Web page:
It was always going to be hard to prove historical claims beyond doubt.
Stephen Price makes an intriguing point about this on his media law blog: the cases heard were criminal trials and therefore the standard of proof was beyond reasonable doubt.
Nicholas has called Rickards a rapist in her book. Rickards has called her a liar who needs help.
Both are potentially actionable for libel - and the std of proof in a civil case is balance of probablity. If one of them were to sue the other....
If one of them were to sue the other....
Ouch... Thankfully (or not, depending on your POV) it looks like her attitude is 'who give a shit what this arse says about me anymore, I've got a life to get on with', and surely someone has to sit him down and write out the mother of all reality checks? If he doesn't STFU soon, he's going to lash out at a few people who can hit back. And I don't think his payout was that big he can fight multiple court cases.
I did take exception at what seemed to me your willingness to escalate rumours in a fairly dangerous way: so an alleged "intimate search" became a confirmed "cavity search".
We saw the same thing with the supposed busload of traumatised schoolchildren that was boarded and searched by armed officers. It didn't actually happen. As I think everyone seems to accept now, the only kohanga reo bus involved on the day was waved through by police. A school van with three people in it (including one 14 year-old, not a kohanga pupil) was very briefly searched, after the occupants had disembarked.** I think it's fair to see some hysteria in the way the wildly exaggerated version gained currency.**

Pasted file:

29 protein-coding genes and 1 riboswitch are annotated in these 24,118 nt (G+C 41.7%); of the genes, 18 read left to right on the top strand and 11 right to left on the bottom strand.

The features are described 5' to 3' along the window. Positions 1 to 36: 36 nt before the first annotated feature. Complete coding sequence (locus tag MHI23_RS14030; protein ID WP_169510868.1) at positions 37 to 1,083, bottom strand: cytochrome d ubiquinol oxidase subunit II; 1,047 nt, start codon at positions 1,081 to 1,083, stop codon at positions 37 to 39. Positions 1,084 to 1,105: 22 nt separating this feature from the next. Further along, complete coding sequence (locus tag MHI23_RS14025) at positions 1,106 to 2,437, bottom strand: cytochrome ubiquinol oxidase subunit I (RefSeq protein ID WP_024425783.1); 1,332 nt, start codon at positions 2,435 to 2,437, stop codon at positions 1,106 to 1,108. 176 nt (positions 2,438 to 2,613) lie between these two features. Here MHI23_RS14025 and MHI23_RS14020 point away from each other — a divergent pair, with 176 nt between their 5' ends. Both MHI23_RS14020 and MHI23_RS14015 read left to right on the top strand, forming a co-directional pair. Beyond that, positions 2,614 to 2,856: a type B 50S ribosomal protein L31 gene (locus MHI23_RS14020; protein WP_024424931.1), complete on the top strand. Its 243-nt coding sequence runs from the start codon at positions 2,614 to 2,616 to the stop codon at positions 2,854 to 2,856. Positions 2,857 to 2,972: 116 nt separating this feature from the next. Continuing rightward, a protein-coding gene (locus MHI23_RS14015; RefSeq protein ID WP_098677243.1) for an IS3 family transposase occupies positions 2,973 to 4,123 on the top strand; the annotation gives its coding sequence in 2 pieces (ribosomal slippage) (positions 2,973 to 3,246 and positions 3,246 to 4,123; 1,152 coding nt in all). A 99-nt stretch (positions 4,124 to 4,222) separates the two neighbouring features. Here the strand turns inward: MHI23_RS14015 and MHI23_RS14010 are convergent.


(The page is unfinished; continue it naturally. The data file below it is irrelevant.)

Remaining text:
Let's get real here. There was no exaggeration. A man claiming to be the van/bus driver stood up before the media (and his whanau, I believe) and said categorically that armed Police stormed the kohanga reo bus and searched children. He was not exaggerating, he was LYING!
And this is why, a few pages back, I asked Sarah to substantiate her statement that a "cavity search" on a school girl had taken place. I wanted to know if it actually happened, or was it part of the mis-information put out by (presumably) aggrieved Tuhoe. Sarah has explained her source for that claim, and she is prepared to accept it. I'm not, in this instance (altho' I can sometimes agree with Sarah on other matters).
Maybe the Operation Austin Inquiry Team can get onto this now? (the Police anti-terror operation)
oops, should be:
... searched children at gunpoint!
81st column: yes to gap filling and constructive memory. I also have a problem with conflation - remembering one or two parts of something and that becoming"the whole thing".